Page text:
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Lethbridge Herald Newspaper Archives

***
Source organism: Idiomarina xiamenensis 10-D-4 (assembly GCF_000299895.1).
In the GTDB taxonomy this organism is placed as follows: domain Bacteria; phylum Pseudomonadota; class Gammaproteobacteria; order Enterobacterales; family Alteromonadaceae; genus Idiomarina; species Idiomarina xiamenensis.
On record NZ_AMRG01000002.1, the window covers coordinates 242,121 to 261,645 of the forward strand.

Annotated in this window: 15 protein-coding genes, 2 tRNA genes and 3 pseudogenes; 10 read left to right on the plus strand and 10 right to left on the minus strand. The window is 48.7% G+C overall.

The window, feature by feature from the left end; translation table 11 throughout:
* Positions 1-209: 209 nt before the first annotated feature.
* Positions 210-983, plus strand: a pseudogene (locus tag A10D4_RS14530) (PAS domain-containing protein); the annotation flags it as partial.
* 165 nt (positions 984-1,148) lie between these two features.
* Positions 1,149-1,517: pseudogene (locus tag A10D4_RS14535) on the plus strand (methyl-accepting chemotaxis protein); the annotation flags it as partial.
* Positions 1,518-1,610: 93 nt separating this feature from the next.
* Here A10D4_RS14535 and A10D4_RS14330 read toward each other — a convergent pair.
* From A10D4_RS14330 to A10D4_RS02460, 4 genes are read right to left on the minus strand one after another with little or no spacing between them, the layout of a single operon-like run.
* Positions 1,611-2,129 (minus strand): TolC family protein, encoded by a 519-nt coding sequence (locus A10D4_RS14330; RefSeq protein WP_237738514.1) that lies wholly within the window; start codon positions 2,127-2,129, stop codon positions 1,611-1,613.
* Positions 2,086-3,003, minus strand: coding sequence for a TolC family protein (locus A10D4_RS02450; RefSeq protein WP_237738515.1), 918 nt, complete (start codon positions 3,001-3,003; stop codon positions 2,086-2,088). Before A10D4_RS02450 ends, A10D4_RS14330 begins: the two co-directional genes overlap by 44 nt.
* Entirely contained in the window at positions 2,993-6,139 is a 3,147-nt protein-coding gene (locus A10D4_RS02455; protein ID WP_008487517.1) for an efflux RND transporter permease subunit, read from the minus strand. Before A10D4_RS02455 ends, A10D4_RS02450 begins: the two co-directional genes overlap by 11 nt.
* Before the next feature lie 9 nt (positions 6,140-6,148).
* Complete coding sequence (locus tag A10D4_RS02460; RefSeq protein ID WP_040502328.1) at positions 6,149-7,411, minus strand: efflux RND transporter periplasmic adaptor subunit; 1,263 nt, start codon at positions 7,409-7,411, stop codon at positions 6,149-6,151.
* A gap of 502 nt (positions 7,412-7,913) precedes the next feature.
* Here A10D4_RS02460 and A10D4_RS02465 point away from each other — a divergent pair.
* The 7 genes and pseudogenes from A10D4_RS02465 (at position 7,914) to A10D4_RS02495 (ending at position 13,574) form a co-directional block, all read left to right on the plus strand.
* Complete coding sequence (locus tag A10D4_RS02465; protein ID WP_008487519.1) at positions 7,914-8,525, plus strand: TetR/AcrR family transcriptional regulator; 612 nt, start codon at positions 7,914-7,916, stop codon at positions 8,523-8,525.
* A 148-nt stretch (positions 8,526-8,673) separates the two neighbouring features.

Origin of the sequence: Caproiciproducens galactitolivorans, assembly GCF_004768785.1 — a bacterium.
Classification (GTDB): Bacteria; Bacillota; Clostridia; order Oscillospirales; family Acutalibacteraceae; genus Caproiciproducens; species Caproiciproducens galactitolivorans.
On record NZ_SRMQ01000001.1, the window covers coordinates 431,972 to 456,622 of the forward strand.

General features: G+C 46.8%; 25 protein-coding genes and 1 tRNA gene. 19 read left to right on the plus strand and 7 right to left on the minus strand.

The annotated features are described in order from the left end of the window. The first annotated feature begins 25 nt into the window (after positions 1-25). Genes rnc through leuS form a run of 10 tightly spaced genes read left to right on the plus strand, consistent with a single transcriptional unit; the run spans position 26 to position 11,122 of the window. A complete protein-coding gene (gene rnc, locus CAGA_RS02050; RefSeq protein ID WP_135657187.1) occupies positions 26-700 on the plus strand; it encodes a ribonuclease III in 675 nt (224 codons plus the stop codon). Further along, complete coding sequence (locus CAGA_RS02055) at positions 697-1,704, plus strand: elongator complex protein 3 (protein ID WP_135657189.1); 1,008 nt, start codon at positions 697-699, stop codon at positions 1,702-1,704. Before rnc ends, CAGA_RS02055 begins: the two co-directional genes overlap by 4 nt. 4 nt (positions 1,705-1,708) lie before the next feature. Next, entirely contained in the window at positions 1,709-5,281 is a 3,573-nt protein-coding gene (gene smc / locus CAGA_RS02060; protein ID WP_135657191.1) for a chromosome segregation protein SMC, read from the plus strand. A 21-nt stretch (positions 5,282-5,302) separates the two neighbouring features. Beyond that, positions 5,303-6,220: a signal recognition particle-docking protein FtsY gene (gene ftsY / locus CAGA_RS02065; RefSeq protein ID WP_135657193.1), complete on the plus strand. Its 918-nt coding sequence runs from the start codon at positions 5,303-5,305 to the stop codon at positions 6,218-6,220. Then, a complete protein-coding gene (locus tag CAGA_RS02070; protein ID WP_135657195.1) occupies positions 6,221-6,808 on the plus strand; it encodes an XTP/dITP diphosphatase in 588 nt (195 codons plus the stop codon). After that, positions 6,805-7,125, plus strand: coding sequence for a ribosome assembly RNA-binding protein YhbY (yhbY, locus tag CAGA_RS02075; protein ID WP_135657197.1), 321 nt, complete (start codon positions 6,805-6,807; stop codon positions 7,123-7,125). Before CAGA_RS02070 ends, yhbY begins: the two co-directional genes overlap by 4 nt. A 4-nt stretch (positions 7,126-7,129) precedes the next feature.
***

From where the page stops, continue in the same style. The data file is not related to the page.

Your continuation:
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Lethbridge Herald, The (Newspaper) - May 23, 1973, Lethbridge, Alberta 40 THE LETHBRIDGE HERALD Wednesday, May 23, 1973 COLUMNIST'S NOTEBOOK HAL BOYLE NEW YORK (AP) Jump- Ing to conclusions. Most men can't spell may- onnaise. At any one tune, except when they are asleep, no more than two of every W people are free enough from fear, passion, financial trou- bles or loneliness to be called as sane and normal as they should be. When they are asleep, the number of normal people probably rises to two out of good nights. If you are over 40 and want to be shocked by how far you have failed physically, play a game of with a 10- girl. The cheapest millionaires arc those smoke cigars. They v.ill generously take you to lunch, but when you return to their office for a talk they will fish a big cigar from a box on the desk and spend the rext hour blowing smoke in face. Rarely vill they hold out the box to you. To tnem the cigars are a kind of 5-ymbolic reward which only they deserve, if you need a free cigar, ask a cab driver, not a millionaire. On a rainy day. t'mes as many men as women will get their eyeball stuck by the point of an umbrella. WHO NEEDS IT? The reason I haven't taken up yoga, as many of my friends have, is that I figure if God had wanted me to be a pretzel, hs would haie made me one. The ordinary adult feels about teen-agers pretty much like Gelett Burgess felt about the purple rather see than be one Speaking of Burgess, here are three more from, this wry and partly- forgotten humorist you may like- "Many people live alone and like it, but most of them live alone and look it "To be two years a widow exceedeth a college education." "If the Lord only send some- tiling interesting, I wouldn't mind if it was only a plaid Pig-" Any girl who sticks a guy for a sirloin steak three times in a row when he takes her out to dinner doesn't deserve marriage anyway. One out of three people who take up an office collection for any cause doesn't chip in a buck himself. Guys with white shoes don't wear very well either. One of the things I feel sorry for about kids growing up today is that most of them never have put ear to a i railroad track to hsar if the i train is coming. Remember i v.hat a thrill and feeling of j daring that gave you the first time you did it? I The" busier an executive Icoks the less he is probably i getting done. If a man lets his work give i him an ulcer, he'd probably got two if he stayed idle. Xo matter how bad the weather is, it's always a good Noblef ord opens league 'with victory i NOBLEFORD (Special) i The Kobleford Little League opened with a win. i They played their first home I game in the north county i League. Trie team getting the defeat was Shaugl'aessy. The hosts j tromped them 23-2. i The winning pitcher was Rodney Whillans. The loss went to G. Stzeina. Rodney Malchow blasted one over the fence in a losing cause. Coaches of the team are Richard Deimuth and Stu Whdlans. THE MOUNTIES 1873 Written by members and ex-members themselves. Farmer's daughter Almost 30 years ago, the foster parents of a wispish, young teenage girl reported to the local RCMP detach- ment that their daughter had been criminally attacked in their farmhouse. The daughter was with them and was able to give an excellent, fully-detailed de- scription of her assailant. In addition to the attempted assault, the suspect had taken money and a cream cheque which she had been forced to turn over to him. The only thing that had saved the girl herself was the sound of her parent's truck approaching the house. The man ran out of the house into the surrounding bush moments before they arrived in the farmyard. Since their farm was lo- cated in the 'V formed by the junction of two rivers, and there was little possibili- ty of his being able to es- cape by crossing either, he would have to leave by the only access road. Two men were detailed to watch the road during the night in a bid to cut off any escape attempt. Unknown to the girl's fam- ily or to anyone else in the commiunity as far as we knew, a man had just been released from the Federal penitentiary and was known to be returning to this dis- trict. The description given by the girl matched this man exactly even to the scar running from in front of one ear to below his chin on the other side of his face. His previous conviction had been for rape and indecent Naturally he was our prime suspect. The following day short- ly before dawn, when no trace of tfie suspect had been found the N.C.O. in charge of our detachment decided we would have to make a de- tailed search of the bush where it was believed the suspect must be hiding. ARMY USED Since only a very limited number of police were avail- able, we requested the assis- tance of the Army unit sta- tioned only a few miles away. The request was answered immediately and very short- ly more than 50 soldiers and RCMP were beginning a foot by foot search of the area. The search proved fruitless. After this we asked the foster parents of the girl to bring her in to the detach- ment for further ques- tioning. She made on slight mistake in repeating her story of the night before and this was enough to caste a suspicion of doubt on her story. At the insistence of her parents, we continued ques- tioning her for several hours and she finally broke down and admitted that the whole thing was a hoax. It developed that the girl craved recognition and would do almost anything for it. To gain her ends, she had spent a lot of time planning an' al- most foolproof story. She even admitted burning the money and cheque belonging to her parents so that no trace of them would be found. Needless to say, there were as many red faces as red coats at our detachment. If there had been any possibility of her seeing our prime sus- pect or knowing of his intend- ed return to the district, we would have found it much easier to doubt her story right from tba start He's number one Prime Minister Trudeau's new Cadillac stands outside the Centre Block of the Parliament Build- ings, Ottawa. The 1973 bullet-proof car was delivered last week and received its licence plate CAN-001. SIMPSONS rSAQTC GASOLINE EVERYDAY LOW PRICE Regular 45 50 9 Gal. Premium Gat. Use Your Simpsons-Sears SIMPSONS bears Cotne clean I Really clean with the pre-wash program and Roto-swir! action of this heavy-duty automatic Kenmore. Optional second rinse keeps clothes bright. Swishes away all soapy film! Clean up on savings too. 10 days only .98 e-2-spseiJ, S-pregram Kenmore wasner Normal, delicate and perm-press plus pre- program and optional second rinse 5 temperature combinations 2nd low1 speed for handwashables Variable water level control eaves water Serf-dean fint filter Ud cafejy switch. Porcelain top Major b-'Soft-heaf Fabric Master Kenmore aryer Lets you select degree of dryness you want. for every kind of fabric! Coft-heat diminishes as clothes dry to pre- vent over-drying. No-heat 'air1 fluffs towels High sir-speed for fast drying. Interior light Top-mounted lint screen. Air-freshener lamp Push-to-start button. Door safetyswnch Major AppIIancei Sears Available from coast to coast In Canada through all Simpsons-Sears stores, this very special offer is the slncerest effort Simpsons-Sean can make to bring you merchandise that quality with the lownt possible price. Simpsons-Sears Charge Use Your Handy STORE HOURS: Open daily from a.m. to p.m.Jhurs. and FrI. a.m. to p.m. Centre Village Mall. Telephone 128-9231 ;